Type II topoisomerases manage DNA supercoiling and aid chromosome segregation using a complex, ATP-dependent duplex strand passage mechanism. Type IIB topoisomerases and their homologs support both archaeal/plant viability and meiotic recombination. Topo VI, a prototypical type IIB topoisomerase, comprises two Top6A and two Top6B protomers; how these subunits cooperate to engage two DNA segments and link ATP turnover to DNA transport is poorly understood. Using multiple biochemical approaches, we show that Top6B, which harbors the ATPase activity of topo VI, recognizes and exploits the DNA crossings present in supercoiled DNA to stimulate subunit dimerization by ATP. Top6B self-association in turn induces extensive DNA bending, which is needed to support duplex cleavage by Top6A. Our observations explain how topo VI tightly coordinates DNA crossover recognition and ATP binding with strand scission, providing useful insights into the operation of type IIB topoisomerases and related meiotic recombination and GHKL ATPase machineries.
- James M Berger
- Timothy J Wendorff
The funders had no role in study design, data collection and interpretation, or the decision to submit the work for publication.
- Geeta J Narlikar, University of California, San Francisco, United States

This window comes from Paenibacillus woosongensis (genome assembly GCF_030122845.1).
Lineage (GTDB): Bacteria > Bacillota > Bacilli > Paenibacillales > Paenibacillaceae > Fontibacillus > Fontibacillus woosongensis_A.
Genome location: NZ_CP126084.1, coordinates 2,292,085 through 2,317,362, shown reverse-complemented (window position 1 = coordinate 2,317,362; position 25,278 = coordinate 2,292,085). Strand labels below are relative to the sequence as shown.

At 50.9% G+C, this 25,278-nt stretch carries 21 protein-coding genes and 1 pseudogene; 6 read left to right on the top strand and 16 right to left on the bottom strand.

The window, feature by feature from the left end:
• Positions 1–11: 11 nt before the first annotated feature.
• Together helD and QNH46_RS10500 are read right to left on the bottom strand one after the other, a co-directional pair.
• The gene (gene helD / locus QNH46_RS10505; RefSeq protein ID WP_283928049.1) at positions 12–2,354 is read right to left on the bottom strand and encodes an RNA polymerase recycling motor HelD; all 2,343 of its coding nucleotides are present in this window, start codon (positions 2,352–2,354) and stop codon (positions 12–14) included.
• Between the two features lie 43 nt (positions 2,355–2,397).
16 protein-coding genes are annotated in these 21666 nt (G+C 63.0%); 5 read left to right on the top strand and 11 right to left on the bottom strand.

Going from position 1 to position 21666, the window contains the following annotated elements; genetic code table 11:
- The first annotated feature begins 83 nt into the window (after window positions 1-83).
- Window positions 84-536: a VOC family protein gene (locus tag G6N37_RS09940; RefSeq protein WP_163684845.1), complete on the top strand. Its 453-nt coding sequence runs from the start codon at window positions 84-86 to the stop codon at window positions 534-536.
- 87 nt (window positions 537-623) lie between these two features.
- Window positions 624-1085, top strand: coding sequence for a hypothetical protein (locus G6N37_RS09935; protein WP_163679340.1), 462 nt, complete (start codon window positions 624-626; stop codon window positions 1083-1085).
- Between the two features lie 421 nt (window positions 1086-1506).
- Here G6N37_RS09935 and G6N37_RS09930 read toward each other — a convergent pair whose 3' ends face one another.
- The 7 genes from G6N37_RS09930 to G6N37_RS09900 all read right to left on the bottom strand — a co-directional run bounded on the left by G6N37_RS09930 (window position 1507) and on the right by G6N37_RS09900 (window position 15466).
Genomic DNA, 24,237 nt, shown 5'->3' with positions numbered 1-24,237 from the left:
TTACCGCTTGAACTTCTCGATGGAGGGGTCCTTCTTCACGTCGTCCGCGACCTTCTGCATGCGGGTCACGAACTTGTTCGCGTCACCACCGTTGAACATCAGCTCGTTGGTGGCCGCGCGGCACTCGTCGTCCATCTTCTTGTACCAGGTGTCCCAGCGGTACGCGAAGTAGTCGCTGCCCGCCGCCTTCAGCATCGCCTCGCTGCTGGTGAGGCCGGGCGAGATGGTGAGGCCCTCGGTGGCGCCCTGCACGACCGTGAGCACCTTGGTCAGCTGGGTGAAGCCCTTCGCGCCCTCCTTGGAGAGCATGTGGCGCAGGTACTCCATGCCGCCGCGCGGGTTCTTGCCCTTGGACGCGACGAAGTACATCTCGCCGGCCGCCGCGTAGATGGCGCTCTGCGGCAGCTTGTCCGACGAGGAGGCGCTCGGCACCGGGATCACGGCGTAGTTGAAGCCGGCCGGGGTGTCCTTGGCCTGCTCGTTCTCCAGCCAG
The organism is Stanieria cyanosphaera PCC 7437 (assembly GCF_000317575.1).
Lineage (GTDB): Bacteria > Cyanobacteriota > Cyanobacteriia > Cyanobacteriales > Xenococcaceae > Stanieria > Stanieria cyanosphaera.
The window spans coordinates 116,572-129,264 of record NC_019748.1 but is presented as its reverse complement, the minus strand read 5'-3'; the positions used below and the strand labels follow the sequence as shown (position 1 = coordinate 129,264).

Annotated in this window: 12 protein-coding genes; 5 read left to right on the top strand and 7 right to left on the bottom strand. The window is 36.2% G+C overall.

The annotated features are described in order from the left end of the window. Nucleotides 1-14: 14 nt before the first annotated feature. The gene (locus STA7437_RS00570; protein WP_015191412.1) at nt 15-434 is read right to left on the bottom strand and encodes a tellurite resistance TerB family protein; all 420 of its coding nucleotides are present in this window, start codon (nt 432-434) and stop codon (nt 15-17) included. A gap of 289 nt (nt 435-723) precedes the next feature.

© 2018, Wendorff & Berger
This article is distributed under the terms of the Creative Commons Attribution License permitting unrestricted use and redistribution provided that the original author and source are credited.
Trans-differentiation of hepatic stellate cells (HSCs) to activated state potentiates liver fibrosis through release of extracellular matrix (ECM) components, distorting the liver architecture. Since limited antifibrotics are available, pharmacological intervention targeting activated HSCs may be considered for therapy. A-kinase anchoring protein 12 (AKAP12) is a scaffolding protein that directs protein kinases A/C (PKA/PKC) and cyclins to specific locations spatiotemporally controlling their biological effects. It has been shown that AKAP12’s scaffolding functions are altered by phosphorylation. In previously published work, observed an association between AKAP12 phosphorylation and HSC activation. In this work, we demonstrate that AKAP12’s scaffolding activity toward the endoplasmic reticulum (ER)-resident collagen chaperone, heat-shock protein 47 (HSP47) is strongly inhibited by AKAP12’s site-specific phosphorylation in activated HSCs. CRISPR-directed gene editing of AKAP12’s phospho-sites restores its scaffolding toward HSP47, inhibiting HSP47’s collagen maturation functions, and HSC activation. AKAP12 phospho-editing dramatically inhibits fibrosis, ER stress response, HSC inflammatory signaling, and liver injury in mice. Our overall findings suggest a pro-fibrogenic role of AKAP12 phosphorylation that may be targeted for therapeutic intervention in liver fibrosis.
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